Albert, Eid & the Lights in the Attic Cafe | The Unparalleled Series
Hawthorne East, Victoria, Australia

Ashley Gladwish

Dave Kulesza

“We aim to create the most comfortable spaces for living and playing.”

For Albert Mo and Eid Goh, the founding minds behind the architecture and interior design practice, Architects EAT, the field of architecture is capable of revolutionising the technology that we use to build today’s structural forces, to reconsider the best ways of living and what designing for humanity really means. With current projects spanning workplaces, hotel, art gallery and public buildings among others, Albert and Eid’s latest spatial planning project, Lights in the Attic cafe, connects function with context in adapting the original building infrastructure and tactile quality to the requirements of the design brief. We visit with Albert and Eid in their newly finished hospitality space to speak with them about the biggest challenges they had to overcome in designing the project and how they see the field of architecture fast tracking it’s way into the future.

Located in Melbourne’s Hawthorne East, Lights in the Attic was created for cafe dwellers that find wonder in small social gatherings and solitude in hidden away nooks. Creating a perception of space was the biggest challenge for Eid, who was leading the project. The original corner site consisted of low ceilings and an inefficient internal layout making a height extenuation necessary to establish visibility, the core of the brief’s foundation. Aligned with their own values, Albert and Eid wanted to ensure that the design allowed for sufficient air and light circulation, an aspect that would parallel the spaces’ functionally zoned layout and amplified volume. Adhering to both visibility and functionality, Eid wanted to showcase the detailed imperfections from the original construct and believed that the detailing provided a unique element to represent the cafe’s original form.

In contrast to the original site, light now permeates passively throughout the cafe’s internal territory. Eid connected three columns to the interior zones to establish a gallery feel, allowing as much natural light in as possible, elongating the length between the floor and ceiling. By working with suppliers, fabricators and designers to undergo the lighting design process, Eid were able to conduct a series of light diffusion tests. They discovered that by applying acrylic plates between the LED lights they could create a gentle luminescence of varying degrees and distances, allowing for the space to have a balance of both artificial and natural light. The diffusion of light also assisted in overcoming the repositioning of the cafe entrance, a significant challenge due to their local and long time following.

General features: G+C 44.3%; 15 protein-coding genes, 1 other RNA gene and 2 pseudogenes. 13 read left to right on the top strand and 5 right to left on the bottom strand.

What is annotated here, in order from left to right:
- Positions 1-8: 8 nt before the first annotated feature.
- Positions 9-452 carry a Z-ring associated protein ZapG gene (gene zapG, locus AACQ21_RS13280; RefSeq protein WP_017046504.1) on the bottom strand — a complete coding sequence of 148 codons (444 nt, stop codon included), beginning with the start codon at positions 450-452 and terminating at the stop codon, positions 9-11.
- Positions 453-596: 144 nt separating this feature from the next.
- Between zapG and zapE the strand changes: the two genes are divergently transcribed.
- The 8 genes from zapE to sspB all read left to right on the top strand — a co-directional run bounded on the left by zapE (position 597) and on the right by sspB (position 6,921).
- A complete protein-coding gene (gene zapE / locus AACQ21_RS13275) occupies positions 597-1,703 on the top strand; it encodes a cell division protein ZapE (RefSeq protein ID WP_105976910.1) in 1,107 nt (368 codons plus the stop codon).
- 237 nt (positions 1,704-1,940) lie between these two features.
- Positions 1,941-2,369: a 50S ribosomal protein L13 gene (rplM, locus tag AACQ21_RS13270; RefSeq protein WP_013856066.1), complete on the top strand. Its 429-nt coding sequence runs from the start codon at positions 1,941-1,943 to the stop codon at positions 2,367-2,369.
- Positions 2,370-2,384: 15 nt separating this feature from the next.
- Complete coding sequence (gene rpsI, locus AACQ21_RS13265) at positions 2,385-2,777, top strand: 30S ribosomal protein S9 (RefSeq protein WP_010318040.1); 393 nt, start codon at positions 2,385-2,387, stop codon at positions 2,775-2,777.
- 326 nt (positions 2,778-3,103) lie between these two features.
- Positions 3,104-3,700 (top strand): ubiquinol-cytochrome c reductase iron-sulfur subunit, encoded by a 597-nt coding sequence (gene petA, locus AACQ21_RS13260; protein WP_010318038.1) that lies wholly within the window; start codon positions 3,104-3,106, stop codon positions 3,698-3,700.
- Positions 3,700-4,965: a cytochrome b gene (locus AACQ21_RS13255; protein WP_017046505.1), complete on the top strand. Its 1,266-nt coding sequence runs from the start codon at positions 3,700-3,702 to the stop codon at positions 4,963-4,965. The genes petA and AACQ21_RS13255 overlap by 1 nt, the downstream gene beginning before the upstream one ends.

By Incorporating both raw and finished materials Eid created an illusion of height above the coffee bar, blurring the lines between retail and hospitality. The exposed concrete slab surrounded by curved edging mimics the security of a shell formation, protecting the historical elements of the original site. Throughout the interior the polished ceilings soften the prevalence of the stainless steel elements while contributing to the tranquility of the brushed and mirroring finishes. With limited space, Eid chose functional seating and moveable table tops that could be divided by thick rich blue denim curtains to create a sense of privacy. Their aim to create the most comfortable spaces for living and playing continues to be met with wholehearted precision and spontaneity in their designs, an aspect that is often overwhelming and limited when working with run-down buildings.

When I ask Albert about the potential of architecture and what we are gravitating towards as a society he tells me that barriers need to be broken when it comes to building technology. His admiration for the automotive industry is not surprising as it illustrates an attraction to how people like Henry Ford and Elon Musk have revolutionised and made better a historically traditional industry by focusing on technology. “I will never understand why car and tram doors are so water tight while we still have buildings that leak. We need to think about architecture and the spaces we live in. We don’t need houses that look like our neighbours but we do need well built structures that can withstand heat and erosion.”

Designing for humanity, Eid tells me, is not a disillusioned thought separate from the automotive analogy, that as a society we need to re-evaluate what building for humanity means. “Architecture connects people with other people, and people with their surroundings. It exists to enrich the way people live and I think we have forgotten that good design is intended to better people in their day to day lives”. Concrete, Albert tells me, can be used for addressing different concerns if we bring engineering, craftsmanship and technology together. “To create a substance that works for people is an investment. It requires people to think about things collectively, and if we can reconceptualise this now then we will be able to design and build to a much greater standard”.

Thank you Albert and Eid for sharing your thoughts and insights on your recently completed work and what you believe we can do in revolutionising the field of design.